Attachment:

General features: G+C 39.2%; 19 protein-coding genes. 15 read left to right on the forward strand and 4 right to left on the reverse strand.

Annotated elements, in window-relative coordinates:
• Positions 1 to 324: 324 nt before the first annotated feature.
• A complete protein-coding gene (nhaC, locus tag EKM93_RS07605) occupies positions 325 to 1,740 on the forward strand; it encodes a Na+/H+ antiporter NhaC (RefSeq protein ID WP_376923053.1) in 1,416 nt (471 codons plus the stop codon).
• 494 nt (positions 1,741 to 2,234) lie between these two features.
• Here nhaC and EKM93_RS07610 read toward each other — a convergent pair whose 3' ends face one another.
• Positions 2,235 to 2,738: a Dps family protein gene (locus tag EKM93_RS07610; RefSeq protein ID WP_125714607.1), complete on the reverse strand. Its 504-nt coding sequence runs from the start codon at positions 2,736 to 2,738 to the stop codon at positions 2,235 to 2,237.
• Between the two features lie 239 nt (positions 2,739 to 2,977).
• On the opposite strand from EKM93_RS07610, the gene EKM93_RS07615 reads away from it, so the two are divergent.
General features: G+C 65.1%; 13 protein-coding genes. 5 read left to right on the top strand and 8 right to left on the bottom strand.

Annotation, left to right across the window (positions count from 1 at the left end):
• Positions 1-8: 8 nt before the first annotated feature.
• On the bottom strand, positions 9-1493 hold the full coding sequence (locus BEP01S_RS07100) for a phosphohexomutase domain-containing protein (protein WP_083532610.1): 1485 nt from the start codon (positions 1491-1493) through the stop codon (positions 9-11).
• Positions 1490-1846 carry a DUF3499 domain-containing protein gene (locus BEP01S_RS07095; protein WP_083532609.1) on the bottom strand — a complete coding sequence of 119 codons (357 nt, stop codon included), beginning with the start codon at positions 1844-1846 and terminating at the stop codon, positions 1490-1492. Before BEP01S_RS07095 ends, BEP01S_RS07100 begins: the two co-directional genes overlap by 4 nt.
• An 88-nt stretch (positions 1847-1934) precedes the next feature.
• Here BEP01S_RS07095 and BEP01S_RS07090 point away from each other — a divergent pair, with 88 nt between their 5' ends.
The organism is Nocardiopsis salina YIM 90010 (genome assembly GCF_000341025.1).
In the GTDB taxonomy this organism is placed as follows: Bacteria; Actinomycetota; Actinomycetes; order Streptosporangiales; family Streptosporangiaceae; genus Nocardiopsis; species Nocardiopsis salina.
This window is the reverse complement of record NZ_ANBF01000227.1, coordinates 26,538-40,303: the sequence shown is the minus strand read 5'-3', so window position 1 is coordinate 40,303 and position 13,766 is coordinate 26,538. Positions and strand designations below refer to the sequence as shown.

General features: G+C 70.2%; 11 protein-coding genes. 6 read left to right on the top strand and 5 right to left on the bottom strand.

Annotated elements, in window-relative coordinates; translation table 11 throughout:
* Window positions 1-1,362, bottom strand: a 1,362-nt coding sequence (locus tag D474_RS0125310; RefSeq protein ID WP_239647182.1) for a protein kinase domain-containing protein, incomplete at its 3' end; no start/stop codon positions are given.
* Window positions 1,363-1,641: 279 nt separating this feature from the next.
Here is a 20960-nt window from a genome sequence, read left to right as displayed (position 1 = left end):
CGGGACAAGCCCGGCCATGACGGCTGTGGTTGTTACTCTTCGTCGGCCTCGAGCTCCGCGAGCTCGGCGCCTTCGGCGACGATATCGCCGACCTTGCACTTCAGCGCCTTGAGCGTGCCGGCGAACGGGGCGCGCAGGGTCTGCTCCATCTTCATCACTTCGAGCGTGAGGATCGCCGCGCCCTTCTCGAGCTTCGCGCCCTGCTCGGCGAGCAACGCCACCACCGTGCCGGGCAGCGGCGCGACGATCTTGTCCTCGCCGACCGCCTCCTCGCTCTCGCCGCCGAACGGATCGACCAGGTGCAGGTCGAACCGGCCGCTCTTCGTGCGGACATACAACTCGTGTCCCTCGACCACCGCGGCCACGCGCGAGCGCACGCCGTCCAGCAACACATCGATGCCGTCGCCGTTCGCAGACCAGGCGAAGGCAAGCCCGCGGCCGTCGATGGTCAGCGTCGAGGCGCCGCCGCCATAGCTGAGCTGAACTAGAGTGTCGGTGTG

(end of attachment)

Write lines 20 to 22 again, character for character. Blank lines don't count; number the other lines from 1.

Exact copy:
General features: G+C 70.2%; 11 protein-coding genes. 6 read left to right on the top strand and 5 right to left on the bottom strand.

Annotated elements, in window-relative coordinates; translation table 11 throughout:
* Window positions 1-1,362, bottom strand: a 1,362-nt coding sequence (locus tag D474_RS0125310; RefSeq protein ID WP_239647182.1) for a protein kinase domain-containing protein, incomplete at its 3' end; no start/stop codon positions are given.